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What is Pap Smear?

Pap smear or the Papanicolaou test is a screening method that helps to detect cancer of the cervix in early stage. Abnormal pap smear result is not a replacement for pelvic examinations but an additional test for identifying cervical cancer.

A pap smear testing is conducted by analysis of the collected cells of the cervix under a microscope. This test aims to detect abnormal changes in the cervical cells. Every sexually active women and women over the age of 21 should undergo pap smear testing once every year.

Risk Factors for Abnormal Pap Smears

The biggest risk factor of having abnormal pap smear is human papilloma virus (HPV) infection. Women who have had many sexual partners and have not used protection are also at risk of abnormal pap smear. Family history of cervical cancer as well as smoking and usage of tobacco are other high-risk factors that cause abnormal pap smear.

Interpretation of Abnormal Pap Smears

Abnormal pap smear is “positive” pap test that indicates unusual changes in the cervical cells. Exact interpretation of the cause for abnormal pap smear test result is provided by a physician. The treatment is determined by the type of cells that are detected by the test.

Benign Cellular Changes

These changes are caused by conditions that result in inflammation of the cervix. This includes: genital herpes, Chlamydia, yeast infections, gonorrhea and decline of estrogen in menopause.

Stages of Precancerous and Cancerous Cervical Cells

  • ASCUS or atypical squamous cells indicate cell abnormalities that are not caused by cancer. Cause of these changes is usually unknown.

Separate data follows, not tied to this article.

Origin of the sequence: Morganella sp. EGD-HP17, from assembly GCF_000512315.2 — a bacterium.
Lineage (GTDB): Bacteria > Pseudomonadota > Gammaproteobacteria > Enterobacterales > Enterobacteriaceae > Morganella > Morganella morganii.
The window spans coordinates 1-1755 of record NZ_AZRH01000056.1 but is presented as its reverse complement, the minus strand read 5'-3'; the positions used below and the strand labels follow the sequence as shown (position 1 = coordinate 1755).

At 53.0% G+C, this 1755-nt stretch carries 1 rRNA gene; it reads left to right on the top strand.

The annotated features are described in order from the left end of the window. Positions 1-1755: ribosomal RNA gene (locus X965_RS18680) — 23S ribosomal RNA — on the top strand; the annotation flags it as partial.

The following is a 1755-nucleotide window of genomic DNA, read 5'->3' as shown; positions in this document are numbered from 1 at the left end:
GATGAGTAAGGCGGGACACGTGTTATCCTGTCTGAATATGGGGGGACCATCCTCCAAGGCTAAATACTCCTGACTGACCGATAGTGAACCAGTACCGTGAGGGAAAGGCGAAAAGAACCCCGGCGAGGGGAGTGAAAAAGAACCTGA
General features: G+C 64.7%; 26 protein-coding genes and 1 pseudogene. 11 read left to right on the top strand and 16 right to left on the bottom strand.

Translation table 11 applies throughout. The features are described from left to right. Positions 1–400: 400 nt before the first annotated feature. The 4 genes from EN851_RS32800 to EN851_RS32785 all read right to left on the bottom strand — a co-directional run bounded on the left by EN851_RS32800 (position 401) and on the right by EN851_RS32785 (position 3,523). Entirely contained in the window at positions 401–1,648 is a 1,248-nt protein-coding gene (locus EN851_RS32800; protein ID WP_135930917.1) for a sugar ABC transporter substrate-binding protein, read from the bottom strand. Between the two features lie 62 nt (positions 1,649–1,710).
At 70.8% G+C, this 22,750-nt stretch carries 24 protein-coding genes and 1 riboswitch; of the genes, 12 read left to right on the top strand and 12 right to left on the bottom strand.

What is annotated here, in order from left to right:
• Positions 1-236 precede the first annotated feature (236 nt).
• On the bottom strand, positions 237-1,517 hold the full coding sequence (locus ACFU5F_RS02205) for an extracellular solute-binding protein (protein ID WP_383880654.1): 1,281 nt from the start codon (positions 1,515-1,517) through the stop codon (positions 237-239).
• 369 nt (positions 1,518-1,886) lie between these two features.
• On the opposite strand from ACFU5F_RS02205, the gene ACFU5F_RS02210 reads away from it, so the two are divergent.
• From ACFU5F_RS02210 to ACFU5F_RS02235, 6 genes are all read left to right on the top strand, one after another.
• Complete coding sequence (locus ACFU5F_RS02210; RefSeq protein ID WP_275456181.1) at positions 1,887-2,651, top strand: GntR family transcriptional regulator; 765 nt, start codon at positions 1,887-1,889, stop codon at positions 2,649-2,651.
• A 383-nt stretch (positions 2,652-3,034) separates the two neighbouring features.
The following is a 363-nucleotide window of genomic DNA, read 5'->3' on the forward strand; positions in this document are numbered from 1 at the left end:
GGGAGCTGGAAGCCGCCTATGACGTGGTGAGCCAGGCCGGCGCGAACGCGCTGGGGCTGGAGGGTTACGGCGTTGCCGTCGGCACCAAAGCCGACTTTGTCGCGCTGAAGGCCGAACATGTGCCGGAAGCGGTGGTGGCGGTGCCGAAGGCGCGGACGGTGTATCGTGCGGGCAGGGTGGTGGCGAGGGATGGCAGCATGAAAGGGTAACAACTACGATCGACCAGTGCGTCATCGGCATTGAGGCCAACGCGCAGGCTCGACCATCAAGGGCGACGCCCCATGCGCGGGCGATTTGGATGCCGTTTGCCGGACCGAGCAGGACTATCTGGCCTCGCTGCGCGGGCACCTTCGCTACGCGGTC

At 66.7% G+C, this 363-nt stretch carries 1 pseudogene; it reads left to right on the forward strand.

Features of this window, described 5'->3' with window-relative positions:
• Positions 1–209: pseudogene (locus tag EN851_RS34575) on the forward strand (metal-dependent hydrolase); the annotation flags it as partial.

• ASC-H are atypical squamous cells that may be caused by high-grade changes. This requires close monitoring due to a possibility of development of cervical cancer in the future.
  • AGC or atypical glandular cells are benign changes in cells of endocervical or endometrial region.
  • Cervical dysplasia is abnormal tissue but does not indicate cancer. It is classified according to the degree of cell abnormality:
  1. Mild dysplasia (CIN I) means that only few cells in surface of the cervix are affected. It is often caused by HPV infection.
  2. Moderate dysplasia (CIN II) is diagnosed when larger number of abnormal cells is present.
  3. Severe dysplasia (CIN III) indicates presence of abnormal cells in the entire surface of the cervix. This requires additional assessment with other procedures.
  4. Carcinoma in situ or AIS is diagnosed when cancerous cells have not yet spread below the surface of the cervix.
Squamous intraepithelial lesion or SIL is a medical term for precancerous changes in cells of the cervix. Low-grade SIL indicates mild dysplasia while high-grade SIL signifies moderate to severe dysplasia or adenocarcinoma in situ.

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